There are better ways to deal with feelings of anger or vulnerability at work than buttoning up or repressing them, according to a resilience consultant.
“If you can’t express a feeling it has to go one of two ways,” Julian Hall, founder of the “emotional resilience” consultancy Calm People told Safety Management. “Either it is stuffed down so deeply you think it’s not going to come out which isn’t true. Or it will build up and build up and come out normally as an inappropriate expression of feelings in the workplace, such as breaking down crying in the office or getting angry and throwing a stapler round the room.”
More seriously, ‘storing up’ negative feelings can also result in physical ill health conditions linked more commonly to stress, including heart attacks, strokes, immune system breakdowns and skin complaints. “It’s not just stress that fuels ill health at work, it’s all about hurt, anger and shame.”
Hall, who trained at the British Association of Anger Management before founding his consultancy, advises how firms can encourage their staff to express feelings towards others in constructive ways to prevent the toxic impacts.
“First of all you need to stick to the facts, as we often bring our opinions and judgments of other people into it and that fuels the conflict. The other thing we ask people to do, is to give an impact statement – to say ‘this is how it’s impacted me’, and then ask people how they would like to be treated.
“Very often what people do is they do not explain what they’re feeling and then eventually they go sick and maybe they raise a claim of bullying – the first question HR are going to say is, ‘why did you not say before?’ And it’ll be ‘I didn’t think I could’ and they’ve been storing up problems.”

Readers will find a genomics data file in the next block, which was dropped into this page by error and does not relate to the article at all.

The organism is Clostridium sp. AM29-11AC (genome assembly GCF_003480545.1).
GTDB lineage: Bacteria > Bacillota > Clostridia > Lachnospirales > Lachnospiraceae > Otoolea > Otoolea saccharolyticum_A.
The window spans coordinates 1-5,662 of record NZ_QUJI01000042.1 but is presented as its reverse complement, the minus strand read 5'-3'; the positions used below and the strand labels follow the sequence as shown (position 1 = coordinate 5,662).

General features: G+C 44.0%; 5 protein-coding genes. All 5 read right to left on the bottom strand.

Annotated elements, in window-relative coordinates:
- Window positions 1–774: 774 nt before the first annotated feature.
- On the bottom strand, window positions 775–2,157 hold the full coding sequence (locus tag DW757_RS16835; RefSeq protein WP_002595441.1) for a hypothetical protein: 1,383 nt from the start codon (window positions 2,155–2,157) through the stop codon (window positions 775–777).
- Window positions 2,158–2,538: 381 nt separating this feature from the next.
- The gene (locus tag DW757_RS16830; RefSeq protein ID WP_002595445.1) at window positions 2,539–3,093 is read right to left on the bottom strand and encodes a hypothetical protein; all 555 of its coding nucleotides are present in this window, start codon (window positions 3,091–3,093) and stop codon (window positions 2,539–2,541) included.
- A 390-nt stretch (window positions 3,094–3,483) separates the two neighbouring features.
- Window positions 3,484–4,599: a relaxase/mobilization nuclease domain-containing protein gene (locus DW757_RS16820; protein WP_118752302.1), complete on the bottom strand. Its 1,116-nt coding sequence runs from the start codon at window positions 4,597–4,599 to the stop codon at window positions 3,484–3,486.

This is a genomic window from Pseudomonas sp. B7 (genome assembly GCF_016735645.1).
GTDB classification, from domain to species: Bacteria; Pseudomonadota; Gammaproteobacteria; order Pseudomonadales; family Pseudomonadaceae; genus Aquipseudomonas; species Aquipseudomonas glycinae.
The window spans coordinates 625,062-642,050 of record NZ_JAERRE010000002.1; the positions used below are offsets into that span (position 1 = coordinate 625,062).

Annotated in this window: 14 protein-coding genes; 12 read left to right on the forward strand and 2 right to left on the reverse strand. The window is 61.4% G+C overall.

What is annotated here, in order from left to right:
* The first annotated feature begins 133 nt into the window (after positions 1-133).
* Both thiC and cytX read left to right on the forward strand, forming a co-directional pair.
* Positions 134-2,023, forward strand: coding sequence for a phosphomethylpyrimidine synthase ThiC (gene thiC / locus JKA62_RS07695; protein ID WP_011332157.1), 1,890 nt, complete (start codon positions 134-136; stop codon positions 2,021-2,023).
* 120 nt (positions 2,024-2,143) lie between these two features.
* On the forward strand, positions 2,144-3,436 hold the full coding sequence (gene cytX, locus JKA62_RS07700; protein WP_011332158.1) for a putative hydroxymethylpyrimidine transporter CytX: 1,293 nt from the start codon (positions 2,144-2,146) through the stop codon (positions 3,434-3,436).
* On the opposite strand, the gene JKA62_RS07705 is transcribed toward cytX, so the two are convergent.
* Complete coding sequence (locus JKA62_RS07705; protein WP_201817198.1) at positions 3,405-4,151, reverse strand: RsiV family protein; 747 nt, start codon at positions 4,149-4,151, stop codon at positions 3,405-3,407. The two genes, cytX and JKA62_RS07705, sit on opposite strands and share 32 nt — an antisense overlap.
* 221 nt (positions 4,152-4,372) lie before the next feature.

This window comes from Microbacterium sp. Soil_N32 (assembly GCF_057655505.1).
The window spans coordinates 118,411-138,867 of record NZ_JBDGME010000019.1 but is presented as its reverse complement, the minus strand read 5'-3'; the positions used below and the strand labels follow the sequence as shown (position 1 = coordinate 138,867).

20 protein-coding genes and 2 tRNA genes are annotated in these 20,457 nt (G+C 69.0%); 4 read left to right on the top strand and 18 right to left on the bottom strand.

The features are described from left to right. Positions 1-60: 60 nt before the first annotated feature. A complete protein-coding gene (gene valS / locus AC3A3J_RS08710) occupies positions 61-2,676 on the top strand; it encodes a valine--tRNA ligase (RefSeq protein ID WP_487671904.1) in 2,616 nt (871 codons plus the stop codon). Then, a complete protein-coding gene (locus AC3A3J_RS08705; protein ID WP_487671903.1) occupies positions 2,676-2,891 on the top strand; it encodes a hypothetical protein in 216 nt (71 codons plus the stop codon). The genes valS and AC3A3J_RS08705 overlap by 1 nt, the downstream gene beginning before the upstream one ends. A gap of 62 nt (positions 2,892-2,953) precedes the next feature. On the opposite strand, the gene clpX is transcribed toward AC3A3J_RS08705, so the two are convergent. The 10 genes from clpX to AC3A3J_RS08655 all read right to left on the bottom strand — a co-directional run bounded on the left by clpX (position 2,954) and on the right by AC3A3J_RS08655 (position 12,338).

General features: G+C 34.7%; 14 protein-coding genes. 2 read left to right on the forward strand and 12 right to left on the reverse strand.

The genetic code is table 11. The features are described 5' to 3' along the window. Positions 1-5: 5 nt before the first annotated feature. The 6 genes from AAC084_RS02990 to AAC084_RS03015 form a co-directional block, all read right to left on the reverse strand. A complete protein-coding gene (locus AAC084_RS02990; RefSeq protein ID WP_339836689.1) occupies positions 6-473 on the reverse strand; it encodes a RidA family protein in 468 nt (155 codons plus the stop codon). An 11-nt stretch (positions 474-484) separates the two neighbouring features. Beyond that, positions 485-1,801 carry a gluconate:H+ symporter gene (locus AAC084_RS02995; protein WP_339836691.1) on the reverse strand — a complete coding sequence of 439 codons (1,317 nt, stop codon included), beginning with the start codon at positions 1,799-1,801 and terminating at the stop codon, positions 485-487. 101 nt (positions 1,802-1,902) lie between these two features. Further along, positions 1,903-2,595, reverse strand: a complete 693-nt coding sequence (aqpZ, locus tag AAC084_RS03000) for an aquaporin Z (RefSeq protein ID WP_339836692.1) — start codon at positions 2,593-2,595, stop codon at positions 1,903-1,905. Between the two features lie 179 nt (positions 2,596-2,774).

He said that being more open at work isn’t about being ‘New Age’: “It doesn’t mean we have to turn into Hessian shirt wearing hippies. It just means we have to have a healthy relationship to feelings, acknowledge them and accept they’re there for a reason and we have to work with them rather than push them away.”
Calm People surveyed 350 staff as part of a project to assess the emotional health of a very large organisation. It found that 42 percent of workers said they would have difficulty telling colleagues their behaviour had upset or annoyed them, while thirty three per cent said they would not even attempt a conversation.
Twenty two percent said they had an unhealthy relationship with their physical health, including poor sleep and over-reliance on stimulants to cope.
A recent report has found that a ‘toxic feud’ between rival surgeons at St George’s hospital in London had fueled high death rates in the cardiac unit where they worked.
Staff in the report had said that they “felt that poor performance was inevitable due to the pervading atmosphere”.
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